Doreen Crick didn’t dream about becoming an author, but at 83, she realized her three children and four grandchildren didn’t know much about the dark history of their Caribbean heritage so she began to research and to write.
“Like many people, they saw the Caribbean as a great vacation destination. They didn’t know the history of colonialism and slavery there,” said the author who is originally from Saint Kitts but now lives in Nova Scotia.
Over the next two years, she would write and publish two books with Tellwell. Seawater: Women’s Voices from the Shores of the Caribbean Leeward Islands is the history of several Caribbean islands, told through the laughter and tears of the women who were slaves.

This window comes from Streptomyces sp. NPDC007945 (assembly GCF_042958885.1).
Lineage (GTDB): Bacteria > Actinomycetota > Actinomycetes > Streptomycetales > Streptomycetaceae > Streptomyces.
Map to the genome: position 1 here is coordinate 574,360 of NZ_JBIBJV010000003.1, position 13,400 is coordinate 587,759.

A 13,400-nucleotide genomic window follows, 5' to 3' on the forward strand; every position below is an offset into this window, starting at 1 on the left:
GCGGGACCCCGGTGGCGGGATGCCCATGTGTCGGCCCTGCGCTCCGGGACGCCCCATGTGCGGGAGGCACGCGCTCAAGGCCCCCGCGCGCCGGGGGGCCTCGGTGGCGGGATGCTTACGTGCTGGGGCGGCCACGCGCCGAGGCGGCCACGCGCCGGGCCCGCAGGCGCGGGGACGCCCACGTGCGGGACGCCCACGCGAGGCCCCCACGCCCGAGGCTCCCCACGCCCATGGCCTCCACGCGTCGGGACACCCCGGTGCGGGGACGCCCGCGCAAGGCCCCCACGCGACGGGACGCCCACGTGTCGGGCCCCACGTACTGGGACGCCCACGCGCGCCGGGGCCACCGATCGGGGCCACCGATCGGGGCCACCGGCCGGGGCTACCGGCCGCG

“I wrote about how we survived around slavery. I didn’t focus too much on the devastation but rather on how we managed to cope with it, how we conquered our emotions to survive,” said Crick.
Seawater chronicles what happened in the 17th century when the British arrived in the Caribbean Islands of Anguilla, Nevis and Saint Kitts with slaves from Ghana to set up sugar and cotton plantations. But, in the book, Crick focuses on the women and children rather than the men.
“My school history books were about European men – whether they were scoundrels or heroes,” she said. “I wanted to share a different history about women and children.”